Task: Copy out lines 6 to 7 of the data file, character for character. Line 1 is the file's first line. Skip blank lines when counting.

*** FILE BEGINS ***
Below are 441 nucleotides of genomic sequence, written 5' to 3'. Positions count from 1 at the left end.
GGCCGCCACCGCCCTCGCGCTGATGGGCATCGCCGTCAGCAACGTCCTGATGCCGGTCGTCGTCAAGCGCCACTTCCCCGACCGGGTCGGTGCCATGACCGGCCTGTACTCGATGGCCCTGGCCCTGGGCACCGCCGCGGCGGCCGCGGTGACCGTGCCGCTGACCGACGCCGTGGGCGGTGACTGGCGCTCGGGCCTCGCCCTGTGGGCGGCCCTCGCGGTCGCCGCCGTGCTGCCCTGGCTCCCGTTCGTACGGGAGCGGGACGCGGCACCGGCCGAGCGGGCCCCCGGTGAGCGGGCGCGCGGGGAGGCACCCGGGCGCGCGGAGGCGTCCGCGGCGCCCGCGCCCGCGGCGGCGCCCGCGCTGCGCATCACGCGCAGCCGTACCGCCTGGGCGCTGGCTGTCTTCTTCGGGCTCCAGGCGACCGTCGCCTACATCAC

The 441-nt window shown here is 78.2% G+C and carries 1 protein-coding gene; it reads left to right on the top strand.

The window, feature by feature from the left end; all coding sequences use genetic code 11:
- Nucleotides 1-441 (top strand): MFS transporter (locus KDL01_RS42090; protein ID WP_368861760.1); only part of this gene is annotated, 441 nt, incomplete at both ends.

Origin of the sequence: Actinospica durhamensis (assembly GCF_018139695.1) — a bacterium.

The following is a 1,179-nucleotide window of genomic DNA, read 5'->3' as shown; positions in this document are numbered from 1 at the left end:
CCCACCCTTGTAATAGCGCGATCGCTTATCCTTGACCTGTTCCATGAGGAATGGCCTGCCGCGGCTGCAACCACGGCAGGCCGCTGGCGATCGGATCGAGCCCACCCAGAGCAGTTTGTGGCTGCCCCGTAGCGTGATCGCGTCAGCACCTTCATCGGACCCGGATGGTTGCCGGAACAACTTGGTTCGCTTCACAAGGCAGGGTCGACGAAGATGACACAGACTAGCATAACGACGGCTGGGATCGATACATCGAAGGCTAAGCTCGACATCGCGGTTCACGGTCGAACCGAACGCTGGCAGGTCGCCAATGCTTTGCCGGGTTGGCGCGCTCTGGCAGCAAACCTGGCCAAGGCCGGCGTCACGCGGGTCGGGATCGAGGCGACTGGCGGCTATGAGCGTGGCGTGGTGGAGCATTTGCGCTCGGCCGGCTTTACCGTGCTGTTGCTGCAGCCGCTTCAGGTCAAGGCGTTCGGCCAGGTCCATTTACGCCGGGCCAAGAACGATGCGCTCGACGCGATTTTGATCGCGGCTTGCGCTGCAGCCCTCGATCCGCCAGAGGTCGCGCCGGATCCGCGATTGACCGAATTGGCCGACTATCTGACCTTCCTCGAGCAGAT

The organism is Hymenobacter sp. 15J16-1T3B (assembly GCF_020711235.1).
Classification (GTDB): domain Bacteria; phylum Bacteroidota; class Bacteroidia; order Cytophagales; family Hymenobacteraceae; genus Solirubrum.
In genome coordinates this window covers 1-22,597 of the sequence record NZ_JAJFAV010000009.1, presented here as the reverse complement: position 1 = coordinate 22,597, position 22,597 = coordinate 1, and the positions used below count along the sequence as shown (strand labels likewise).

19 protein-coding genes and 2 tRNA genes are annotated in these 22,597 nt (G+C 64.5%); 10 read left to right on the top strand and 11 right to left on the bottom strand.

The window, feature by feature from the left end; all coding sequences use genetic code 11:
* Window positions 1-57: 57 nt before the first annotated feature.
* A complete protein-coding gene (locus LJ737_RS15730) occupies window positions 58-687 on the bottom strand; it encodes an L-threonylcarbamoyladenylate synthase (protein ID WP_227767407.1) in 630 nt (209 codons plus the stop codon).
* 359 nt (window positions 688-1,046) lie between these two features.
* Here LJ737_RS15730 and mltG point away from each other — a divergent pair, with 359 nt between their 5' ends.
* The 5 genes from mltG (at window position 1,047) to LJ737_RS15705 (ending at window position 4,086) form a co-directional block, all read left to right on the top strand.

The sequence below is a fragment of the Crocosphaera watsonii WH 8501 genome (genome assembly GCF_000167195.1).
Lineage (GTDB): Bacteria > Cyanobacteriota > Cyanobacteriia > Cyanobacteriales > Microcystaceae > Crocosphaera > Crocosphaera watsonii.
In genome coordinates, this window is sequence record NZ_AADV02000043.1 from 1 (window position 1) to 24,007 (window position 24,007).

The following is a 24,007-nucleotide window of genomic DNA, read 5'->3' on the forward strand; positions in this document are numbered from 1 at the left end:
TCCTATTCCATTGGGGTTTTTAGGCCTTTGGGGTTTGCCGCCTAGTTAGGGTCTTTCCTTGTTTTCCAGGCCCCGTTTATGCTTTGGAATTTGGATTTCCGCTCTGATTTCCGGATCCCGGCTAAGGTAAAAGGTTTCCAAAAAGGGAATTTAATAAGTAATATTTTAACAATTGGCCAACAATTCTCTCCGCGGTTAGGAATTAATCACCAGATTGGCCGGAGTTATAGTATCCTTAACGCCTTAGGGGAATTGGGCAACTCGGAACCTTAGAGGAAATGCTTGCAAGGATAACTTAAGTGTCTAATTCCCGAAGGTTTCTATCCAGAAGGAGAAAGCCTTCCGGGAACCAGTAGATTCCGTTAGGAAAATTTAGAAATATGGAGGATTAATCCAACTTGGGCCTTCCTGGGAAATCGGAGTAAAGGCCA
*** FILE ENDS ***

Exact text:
Origin of the sequence: Actinospica durhamensis (assembly GCF_018139695.1) — a bacterium.

The following is a 1,179-nucleotide window of genomic DNA, read 5'->3' as shown; positions in this document are numbered from 1 at the left end: